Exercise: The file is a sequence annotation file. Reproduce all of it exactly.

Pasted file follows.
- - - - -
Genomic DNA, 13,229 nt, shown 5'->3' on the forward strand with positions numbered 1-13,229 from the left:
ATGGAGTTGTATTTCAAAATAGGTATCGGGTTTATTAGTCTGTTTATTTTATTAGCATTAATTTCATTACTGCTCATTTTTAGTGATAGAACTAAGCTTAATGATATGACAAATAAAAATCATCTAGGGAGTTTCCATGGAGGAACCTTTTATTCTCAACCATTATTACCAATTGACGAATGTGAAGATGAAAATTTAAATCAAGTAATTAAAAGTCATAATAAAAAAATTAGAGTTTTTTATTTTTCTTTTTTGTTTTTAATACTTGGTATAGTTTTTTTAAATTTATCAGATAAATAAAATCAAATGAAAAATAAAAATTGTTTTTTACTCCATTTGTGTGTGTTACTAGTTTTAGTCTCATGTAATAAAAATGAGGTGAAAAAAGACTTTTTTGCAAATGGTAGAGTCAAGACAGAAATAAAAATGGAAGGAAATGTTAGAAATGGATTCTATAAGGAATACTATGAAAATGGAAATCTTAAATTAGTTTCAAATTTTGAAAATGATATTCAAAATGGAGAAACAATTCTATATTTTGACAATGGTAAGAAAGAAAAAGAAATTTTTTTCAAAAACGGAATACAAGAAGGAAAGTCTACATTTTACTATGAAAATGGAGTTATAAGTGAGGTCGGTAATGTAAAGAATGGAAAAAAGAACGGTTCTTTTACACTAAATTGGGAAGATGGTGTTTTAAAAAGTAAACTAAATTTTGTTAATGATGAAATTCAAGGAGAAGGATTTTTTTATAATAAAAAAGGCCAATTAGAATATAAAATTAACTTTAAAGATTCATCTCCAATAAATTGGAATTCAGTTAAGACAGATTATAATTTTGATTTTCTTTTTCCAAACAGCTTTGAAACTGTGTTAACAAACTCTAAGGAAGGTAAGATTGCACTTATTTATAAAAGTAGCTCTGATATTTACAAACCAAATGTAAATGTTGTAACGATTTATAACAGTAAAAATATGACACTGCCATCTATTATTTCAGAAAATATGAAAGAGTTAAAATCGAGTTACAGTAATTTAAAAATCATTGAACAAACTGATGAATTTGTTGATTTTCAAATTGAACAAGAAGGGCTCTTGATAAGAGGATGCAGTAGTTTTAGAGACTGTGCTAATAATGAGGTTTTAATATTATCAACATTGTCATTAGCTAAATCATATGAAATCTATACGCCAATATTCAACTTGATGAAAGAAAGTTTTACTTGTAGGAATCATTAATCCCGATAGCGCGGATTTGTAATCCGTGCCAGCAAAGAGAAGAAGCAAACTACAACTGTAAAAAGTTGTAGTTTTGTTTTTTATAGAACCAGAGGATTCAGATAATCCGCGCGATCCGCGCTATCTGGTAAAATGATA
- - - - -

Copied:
Genomic DNA, 13,229 nt, shown 5'->3' on the forward strand with positions numbered 1-13,229 from the left:
ATGGAGTTGTATTTCAAAATAGGTATCGGGTTTATTAGTCTGTTTATTTTATTAGCATTAATTTCATTACTGCTCATTTTTAGTGATAGAACTAAGCTTAATGATATGACAAATAAAAATCATCTAGGGAGTTTCCATGGAGGAACCTTTTATTCTCAACCATTATTACCAATTGACGAATGTGAAGATGAAAATTTAAATCAAGTAATTAAAAGTCATAATAAAAAAATTAGAGTTTTTTATTTTTCTTTTTTGTTTTTAATACTTGGTATAGTTTTTTTAAATTTATCAGATAAATAAAATCAAATGAAAAATAAAAATTGTTTTTTACTCCATTTGTGTGTGTTACTAGTTTTAGTCTCATGTAATAAAAATGAGGTGAAAAAAGACTTTTTTGCAAATGGTAGAGTCAAGACAGAAATAAAAATGGAAGGAAATGTTAGAAATGGATTCTATAAGGAATACTATGAAAATGGAAATCTTAAATTAGTTTCAAATTTTGAAAATGATATTCAAAATGGAGAAACAATTCTATATTTTGACAATGGTAAGAAAGAAAAAGAAATTTTTTTCAAAAACGGAATACAAGAAGGAAAGTCTACATTTTACTATGAAAATGGAGTTATAAGTGAGGTCGGTAATGTAAAGAATGGAAAAAAGAACGGTTCTTTTACACTAAATTGGGAAGATGGTGTTTTAAAAAGTAAACTAAATTTTGTTAATGATGAAATTCAAGGAGAAGGATTTTTTTATAATAAAAAAGGCCAATTAGAATATAAAATTAACTTTAAAGATTCATCTCCAATAAATTGGAATTCAGTTAAGACAGATTATAATTTTGATTTTCTTTTTCCAAACAGCTTTGAAACTGTGTTAACAAACTCTAAGGAAGGTAAGATTGCACTTATTTATAAAAGTAGCTCTGATATTTACAAACCAAATGTAAATGTTGTAACGATTTATAACAGTAAAAATATGACACTGCCATCTATTATTTCAGAAAATATGAAAGAGTTAAAATCGAGTTACAGTAATTTAAAAATCATTGAACAAACTGATGAATTTGTTGATTTTCAAATTGAACAAGAAGGGCTCTTGATAAGAGGATGCAGTAGTTTTAGAGACTGTGCTAATAATGAGGTTTTAATATTATCAACATTGTCATTAGCTAAATCATATGAAATCTATACGCCAATATTCAACTTGATGAAAGAAAGTTTTACTTGTAGGAATCATTAATCCCGATAGCGCGGATTTGTAATCCGTGCCAGCAAAGAGAAGAAGCAAACTACAACTGTAAAAAGTTGTAGTTTTGTTTTTTATAGAACCAGAGGATTCAGATAATCCGCGCGATCCGCGCTATCTGGTAAAATGATA